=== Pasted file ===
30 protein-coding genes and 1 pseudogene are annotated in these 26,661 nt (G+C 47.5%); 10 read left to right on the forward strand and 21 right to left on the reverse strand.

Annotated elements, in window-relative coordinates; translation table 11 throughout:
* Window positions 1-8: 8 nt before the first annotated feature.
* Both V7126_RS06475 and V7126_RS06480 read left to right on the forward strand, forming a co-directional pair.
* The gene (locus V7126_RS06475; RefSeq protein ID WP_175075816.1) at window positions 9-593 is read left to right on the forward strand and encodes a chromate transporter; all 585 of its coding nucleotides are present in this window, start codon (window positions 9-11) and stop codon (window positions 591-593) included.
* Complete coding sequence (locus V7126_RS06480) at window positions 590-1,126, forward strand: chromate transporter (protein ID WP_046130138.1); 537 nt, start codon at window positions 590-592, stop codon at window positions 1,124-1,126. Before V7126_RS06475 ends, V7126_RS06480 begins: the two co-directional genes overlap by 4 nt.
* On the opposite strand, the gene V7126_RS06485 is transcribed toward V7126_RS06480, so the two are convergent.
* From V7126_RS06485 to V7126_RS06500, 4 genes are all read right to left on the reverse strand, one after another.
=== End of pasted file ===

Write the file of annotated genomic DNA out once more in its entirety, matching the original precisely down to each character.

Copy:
30 protein-coding genes and 1 pseudogene are annotated in these 26,661 nt (G+C 47.5%); 10 read left to right on the forward strand and 21 right to left on the reverse strand.

Annotated elements, in window-relative coordinates; translation table 11 throughout:
* Window positions 1-8: 8 nt before the first annotated feature.
* Both V7126_RS06475 and V7126_RS06480 read left to right on the forward strand, forming a co-directional pair.
* The gene (locus V7126_RS06475; RefSeq protein ID WP_175075816.1) at window positions 9-593 is read left to right on the forward strand and encodes a chromate transporter; all 585 of its coding nucleotides are present in this window, start codon (window positions 9-11) and stop codon (window positions 591-593) included.
* Complete coding sequence (locus V7126_RS06480) at window positions 590-1,126, forward strand: chromate transporter (protein ID WP_046130138.1); 537 nt, start codon at window positions 590-592, stop codon at window positions 1,124-1,126. Before V7126_RS06475 ends, V7126_RS06480 begins: the two co-directional genes overlap by 4 nt.
* On the opposite strand, the gene V7126_RS06485 is transcribed toward V7126_RS06480, so the two are convergent.
* From V7126_RS06485 to V7126_RS06500, 4 genes are all read right to left on the reverse strand, one after another.